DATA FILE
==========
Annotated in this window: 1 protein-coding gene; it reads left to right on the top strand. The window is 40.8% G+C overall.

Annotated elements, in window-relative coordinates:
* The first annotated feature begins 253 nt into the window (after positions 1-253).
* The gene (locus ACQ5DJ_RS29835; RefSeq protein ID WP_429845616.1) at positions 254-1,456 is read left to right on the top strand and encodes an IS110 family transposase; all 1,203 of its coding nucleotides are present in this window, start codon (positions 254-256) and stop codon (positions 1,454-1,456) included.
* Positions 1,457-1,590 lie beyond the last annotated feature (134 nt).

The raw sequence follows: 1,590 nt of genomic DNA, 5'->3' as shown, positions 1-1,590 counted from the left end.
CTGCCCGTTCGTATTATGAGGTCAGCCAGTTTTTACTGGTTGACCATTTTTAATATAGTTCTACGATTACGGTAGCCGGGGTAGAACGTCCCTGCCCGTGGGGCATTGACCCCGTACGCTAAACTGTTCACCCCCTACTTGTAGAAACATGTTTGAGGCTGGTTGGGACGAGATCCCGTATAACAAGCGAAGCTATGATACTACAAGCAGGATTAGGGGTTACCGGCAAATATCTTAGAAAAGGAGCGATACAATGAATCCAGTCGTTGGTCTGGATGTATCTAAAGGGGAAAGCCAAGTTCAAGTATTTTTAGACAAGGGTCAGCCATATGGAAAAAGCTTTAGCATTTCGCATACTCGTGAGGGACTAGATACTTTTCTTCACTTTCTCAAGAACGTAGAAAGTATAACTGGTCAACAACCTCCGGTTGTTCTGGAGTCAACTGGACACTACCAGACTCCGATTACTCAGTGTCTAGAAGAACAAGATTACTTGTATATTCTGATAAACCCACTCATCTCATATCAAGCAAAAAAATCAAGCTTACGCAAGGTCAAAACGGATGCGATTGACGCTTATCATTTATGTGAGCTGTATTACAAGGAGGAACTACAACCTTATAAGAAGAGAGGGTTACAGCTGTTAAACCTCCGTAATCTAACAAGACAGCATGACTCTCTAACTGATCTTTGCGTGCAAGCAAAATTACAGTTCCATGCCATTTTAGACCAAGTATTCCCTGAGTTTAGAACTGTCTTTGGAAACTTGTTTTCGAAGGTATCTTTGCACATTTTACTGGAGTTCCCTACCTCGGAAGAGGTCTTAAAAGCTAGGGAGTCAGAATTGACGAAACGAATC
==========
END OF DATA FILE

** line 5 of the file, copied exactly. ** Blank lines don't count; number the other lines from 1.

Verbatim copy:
* Positions 1,457-1,590 lie beyond the last annotated feature (134 nt).